Mergers, Acquisitions, and Their Impact on Brands

shutterstock_101844979In the last 18 months, there has been significant merger and acquisition activity in the HCM space. That part is not a secret. What might be more of a mystery is why we view merger and acquisition activity in general much differently than an industry analyst or investor would.

In what’s probably a surprise to no one, mergers and acquisitions are rarely done for branding reasons. In the best situations, complementary brands are a happy accident that comes from an acquisition driven by finances, legal wrangling, customer acquisition, or product integration.

For customers and prospects, though, the brands and resulting changes are important. A few issues that come up during the merger and acquisition process that can drive perception changes in the market include:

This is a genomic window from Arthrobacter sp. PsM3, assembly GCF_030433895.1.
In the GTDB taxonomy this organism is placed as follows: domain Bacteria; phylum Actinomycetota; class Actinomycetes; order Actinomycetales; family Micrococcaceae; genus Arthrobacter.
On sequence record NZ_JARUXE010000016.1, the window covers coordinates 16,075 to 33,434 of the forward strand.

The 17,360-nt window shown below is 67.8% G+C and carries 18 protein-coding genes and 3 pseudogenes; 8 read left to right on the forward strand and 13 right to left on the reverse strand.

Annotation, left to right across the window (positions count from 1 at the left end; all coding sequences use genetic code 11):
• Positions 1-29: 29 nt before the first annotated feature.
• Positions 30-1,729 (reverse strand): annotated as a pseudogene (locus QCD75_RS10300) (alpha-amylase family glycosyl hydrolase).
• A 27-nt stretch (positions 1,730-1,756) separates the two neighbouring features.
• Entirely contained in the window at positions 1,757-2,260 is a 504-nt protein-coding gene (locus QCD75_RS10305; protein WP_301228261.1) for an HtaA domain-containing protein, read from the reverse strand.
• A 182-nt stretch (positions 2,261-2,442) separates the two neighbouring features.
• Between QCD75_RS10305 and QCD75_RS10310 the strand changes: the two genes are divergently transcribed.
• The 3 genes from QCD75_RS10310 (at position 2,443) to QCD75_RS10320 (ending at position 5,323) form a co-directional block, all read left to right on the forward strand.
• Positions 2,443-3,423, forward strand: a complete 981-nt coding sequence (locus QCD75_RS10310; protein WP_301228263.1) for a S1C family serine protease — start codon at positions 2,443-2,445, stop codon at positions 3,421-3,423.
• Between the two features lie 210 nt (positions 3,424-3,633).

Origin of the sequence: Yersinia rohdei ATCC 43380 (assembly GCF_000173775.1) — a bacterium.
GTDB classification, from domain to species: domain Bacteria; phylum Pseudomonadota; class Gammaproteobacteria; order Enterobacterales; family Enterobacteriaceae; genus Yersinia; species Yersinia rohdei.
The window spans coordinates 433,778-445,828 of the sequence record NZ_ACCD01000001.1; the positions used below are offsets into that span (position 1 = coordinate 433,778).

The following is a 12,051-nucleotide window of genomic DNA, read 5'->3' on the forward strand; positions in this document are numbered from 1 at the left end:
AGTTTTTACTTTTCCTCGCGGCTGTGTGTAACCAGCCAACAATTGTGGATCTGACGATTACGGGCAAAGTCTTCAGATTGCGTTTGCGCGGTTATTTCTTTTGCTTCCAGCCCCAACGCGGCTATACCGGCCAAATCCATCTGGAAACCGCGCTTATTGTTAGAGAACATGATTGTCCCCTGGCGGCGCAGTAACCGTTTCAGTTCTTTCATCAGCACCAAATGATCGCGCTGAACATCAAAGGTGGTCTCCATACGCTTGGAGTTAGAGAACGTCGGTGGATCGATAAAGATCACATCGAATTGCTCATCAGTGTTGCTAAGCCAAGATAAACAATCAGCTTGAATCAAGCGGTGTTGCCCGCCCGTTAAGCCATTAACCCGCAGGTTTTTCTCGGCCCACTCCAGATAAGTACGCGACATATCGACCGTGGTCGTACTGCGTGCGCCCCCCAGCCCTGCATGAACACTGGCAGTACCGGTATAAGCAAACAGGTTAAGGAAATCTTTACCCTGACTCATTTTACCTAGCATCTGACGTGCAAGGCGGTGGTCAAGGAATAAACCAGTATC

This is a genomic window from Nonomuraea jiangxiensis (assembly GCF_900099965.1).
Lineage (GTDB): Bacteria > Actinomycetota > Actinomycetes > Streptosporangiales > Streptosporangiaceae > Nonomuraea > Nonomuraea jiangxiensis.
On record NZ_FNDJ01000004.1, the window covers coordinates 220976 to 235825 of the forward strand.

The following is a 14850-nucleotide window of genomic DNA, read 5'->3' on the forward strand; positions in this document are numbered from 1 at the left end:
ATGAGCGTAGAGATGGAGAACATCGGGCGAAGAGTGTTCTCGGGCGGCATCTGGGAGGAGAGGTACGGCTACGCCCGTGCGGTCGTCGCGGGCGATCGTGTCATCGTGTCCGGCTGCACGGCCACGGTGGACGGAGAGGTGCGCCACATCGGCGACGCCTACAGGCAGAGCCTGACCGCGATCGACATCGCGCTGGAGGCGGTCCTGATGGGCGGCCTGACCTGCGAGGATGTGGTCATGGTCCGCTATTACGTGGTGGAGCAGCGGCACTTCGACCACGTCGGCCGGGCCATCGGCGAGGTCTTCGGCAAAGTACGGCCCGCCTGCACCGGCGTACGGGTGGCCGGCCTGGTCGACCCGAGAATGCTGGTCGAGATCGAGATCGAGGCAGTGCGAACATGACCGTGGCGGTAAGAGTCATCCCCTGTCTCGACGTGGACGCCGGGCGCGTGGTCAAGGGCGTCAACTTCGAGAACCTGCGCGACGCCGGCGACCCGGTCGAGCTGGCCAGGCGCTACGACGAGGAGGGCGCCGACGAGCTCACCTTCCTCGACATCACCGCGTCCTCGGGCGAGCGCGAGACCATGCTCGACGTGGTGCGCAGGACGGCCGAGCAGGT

1. Brand misalignment — When two companies with very different brands merge, everyone wonders which one will come out on top. When Sprint merged with Nextel, Sprint was seen as plodding, Nextel as agile.
  2. Brand baggage — When one company brings some seriously bad brand juju to the table, it can impact the resulting acquisition. If your organization is willing to partner with a company with that bad of a brand, your customers and prospects can question their own perceptions.
  3. Merger success — A brand can be burnished — or tarnished — by how successful the merger is deemed. When AOL bought Time Warner, the deal ended up stinking for everyone, and it impacted the brand.

Mergers and acquisitions have a huge impact on the resulting brand and make an already volatile situation even more difficult to manage.

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